Keanu Reeves has been a star for something like 30 years now. In that time, he’s appeared in many, many movies. He’s been in action movies and comedies and dramas. He’s traveled through time and through planes of reality and through Los Angeles on a speeding bus. He’s killed Russian mobsters and infiltrated surf-based criminal organizations and battled demons from hell who are occasionally played by Al Pacino. The man has had a full career so far and, with the ascendance of the John Wick franchise, it shows no sign of slowing down any time soon.
What we’ve done here is take a look back at this career of his. Three of our Keanu-loving staffers — Brian Grubb, Josh Kurp, and Kimberly Ricci — dug through his filmography to identify his 15 best films and then attempted to rank those selections. It got ugly. No one killed a dog, though. Thank God. We all know how that ends.
15. The Replacements
The Replacements is one of those movies that I never considered seeing in the theater for even one second but have now somehow seen over 10 times on cable anyway. It’s an almost perfect “Saturday afternoon on TBS movie,” which was a very important genre before Netflix existed and is still surprisingly resilient in 2019. Keanu plays Shane Falco, a former star college quarterback whose professional prospects went in the tank after a disastrous performance in a bowl game but gets a second chance when a work stoppage opens up some roster spots. For those keeping score, this is the second movie in which Keanu plays a former star college quarterback, with the other being Johnny Utah in Point Break. Both played at Ohio State. This is fascinating to me on a number of levels. It’s fun to pretend all of his characters played quarterback for Ohio State. Do it while you’re reading this list.
Anyway, The Replacements is perfectly fine and very rewatchable and you could do worse on a boring Saturday afternoon. — Brian Grubb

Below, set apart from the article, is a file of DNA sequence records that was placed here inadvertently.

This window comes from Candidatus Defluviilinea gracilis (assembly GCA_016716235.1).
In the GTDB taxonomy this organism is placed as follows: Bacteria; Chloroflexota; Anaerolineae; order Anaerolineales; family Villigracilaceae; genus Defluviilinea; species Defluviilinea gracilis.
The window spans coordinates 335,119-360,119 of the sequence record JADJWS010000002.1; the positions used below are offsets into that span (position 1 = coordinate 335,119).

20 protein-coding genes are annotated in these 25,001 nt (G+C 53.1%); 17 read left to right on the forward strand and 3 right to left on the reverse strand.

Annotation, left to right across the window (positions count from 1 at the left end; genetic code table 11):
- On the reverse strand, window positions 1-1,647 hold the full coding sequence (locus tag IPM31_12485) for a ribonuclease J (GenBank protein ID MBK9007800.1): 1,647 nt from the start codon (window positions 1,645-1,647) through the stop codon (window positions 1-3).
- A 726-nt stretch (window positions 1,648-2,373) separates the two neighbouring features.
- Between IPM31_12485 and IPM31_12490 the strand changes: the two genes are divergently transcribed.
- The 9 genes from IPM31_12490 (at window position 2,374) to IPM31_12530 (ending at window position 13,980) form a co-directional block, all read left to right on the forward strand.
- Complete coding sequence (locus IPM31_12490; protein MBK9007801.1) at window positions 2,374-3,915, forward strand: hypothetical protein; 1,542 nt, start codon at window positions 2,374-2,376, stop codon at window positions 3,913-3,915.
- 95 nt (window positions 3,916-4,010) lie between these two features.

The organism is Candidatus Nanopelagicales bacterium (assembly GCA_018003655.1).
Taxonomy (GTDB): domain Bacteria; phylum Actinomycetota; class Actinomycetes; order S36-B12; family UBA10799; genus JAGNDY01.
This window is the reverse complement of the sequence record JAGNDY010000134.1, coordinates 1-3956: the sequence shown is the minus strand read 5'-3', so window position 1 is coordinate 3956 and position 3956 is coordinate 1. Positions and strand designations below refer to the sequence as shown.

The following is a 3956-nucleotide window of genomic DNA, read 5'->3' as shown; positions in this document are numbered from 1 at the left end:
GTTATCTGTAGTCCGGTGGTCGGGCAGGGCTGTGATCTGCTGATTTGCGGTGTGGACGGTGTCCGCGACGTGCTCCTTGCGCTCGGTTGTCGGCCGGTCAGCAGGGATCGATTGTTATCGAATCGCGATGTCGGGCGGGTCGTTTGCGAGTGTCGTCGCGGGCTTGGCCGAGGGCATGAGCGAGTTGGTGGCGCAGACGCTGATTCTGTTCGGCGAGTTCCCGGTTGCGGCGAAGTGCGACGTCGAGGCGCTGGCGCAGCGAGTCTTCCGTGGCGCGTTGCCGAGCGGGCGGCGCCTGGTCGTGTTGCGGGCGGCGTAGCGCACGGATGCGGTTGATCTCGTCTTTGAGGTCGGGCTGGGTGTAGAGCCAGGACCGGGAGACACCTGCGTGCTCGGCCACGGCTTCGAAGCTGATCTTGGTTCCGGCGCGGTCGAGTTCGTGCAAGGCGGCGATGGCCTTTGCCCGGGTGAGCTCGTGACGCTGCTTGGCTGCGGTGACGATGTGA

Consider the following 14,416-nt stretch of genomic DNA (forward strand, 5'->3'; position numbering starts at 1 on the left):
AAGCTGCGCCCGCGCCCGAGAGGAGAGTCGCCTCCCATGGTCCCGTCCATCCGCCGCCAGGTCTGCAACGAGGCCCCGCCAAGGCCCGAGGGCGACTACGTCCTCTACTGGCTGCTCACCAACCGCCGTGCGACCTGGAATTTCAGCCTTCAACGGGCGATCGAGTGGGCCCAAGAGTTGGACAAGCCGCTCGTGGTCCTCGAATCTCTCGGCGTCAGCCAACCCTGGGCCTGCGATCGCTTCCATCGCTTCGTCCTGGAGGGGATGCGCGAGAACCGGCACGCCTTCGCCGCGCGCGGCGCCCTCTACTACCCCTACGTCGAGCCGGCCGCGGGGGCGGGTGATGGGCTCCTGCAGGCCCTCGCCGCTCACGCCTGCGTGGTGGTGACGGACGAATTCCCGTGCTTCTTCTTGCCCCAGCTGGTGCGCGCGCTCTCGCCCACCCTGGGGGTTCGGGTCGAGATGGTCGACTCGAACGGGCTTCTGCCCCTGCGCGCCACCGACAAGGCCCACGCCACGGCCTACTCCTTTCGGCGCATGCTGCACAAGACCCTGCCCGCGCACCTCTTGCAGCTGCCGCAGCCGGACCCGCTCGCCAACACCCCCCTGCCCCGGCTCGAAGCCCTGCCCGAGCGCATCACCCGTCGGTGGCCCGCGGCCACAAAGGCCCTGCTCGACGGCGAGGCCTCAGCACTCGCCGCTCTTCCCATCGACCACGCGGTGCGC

14. A Scanner Darkly
The inventive visuals of this film introduced the public at large to the magic of rotoscoping. Yet that arguable gimmick — er, make that Richard Linklater’s experimental ways while adapting the Philip K. Dick novel — is only part of the attraction. There’s that captivating “vague blur” at the center of this existentially obsessed story, where identities morph and take Keanu into the void. As an actor, he’s game as hell to take the dive into drug addiction and lost identity, and the surreal and paranoid vibe of this film is further fed by Keanu’s voice pulsating through painted animation that feels almost like a mask over reality. The overall effect fuels a sense of paranoia that’s bolstered by an unbeatable supporting cast (Winona Ryder, Robert Downey Jr., and Woody Harrelson), all of which leads to possibly the most faithful adaptation of a Philip K. Dick novel in cinematic history. It’s just plain trippy, man, and this movie’s a good one to revisit if one needs to be reminded that Keanu’s not simply a dude or a big-budget action star, although he’s definitely both those things, too. — Kimberly Ricci
Parenthood is probably better known at this point for the TV series that ran on NBC for six seasons. But don’t sleep on the movie: it’s a charming ensemble comedy starring Steve Martin, Mary Steenburgen, Rick Moranis, Tom Hulce, Dianne Wiest, Martha Plimpton, Jason Robards, a young Joaquin Phoenix… the cast is so loaded that Keanu Reeves (who was coming off Dangerous Liaisons and Bill & Ted’s Excellent Adventure) is billed fifth on the poster. Fifth! He had an uphill climb to stand out in the Ron Howard-directed movie, but he succeeded by looking like every parent’s worst nightmare — I would be uneasy if my daughter or son dated someone with that haircut — while showcasing beneath-the-surface depth. As Julie’s racecar-driving husband Tod, he tells Mrs. Buchman that you can buy a license to buy a dog or catch a fish, but “they’ll let any butt-reaming asshole be a father,” and of course there’s his advice to Garry about masturbation: “I told him that’s what little dudes do.” We should all want a Tod in the family. — Josh Kurp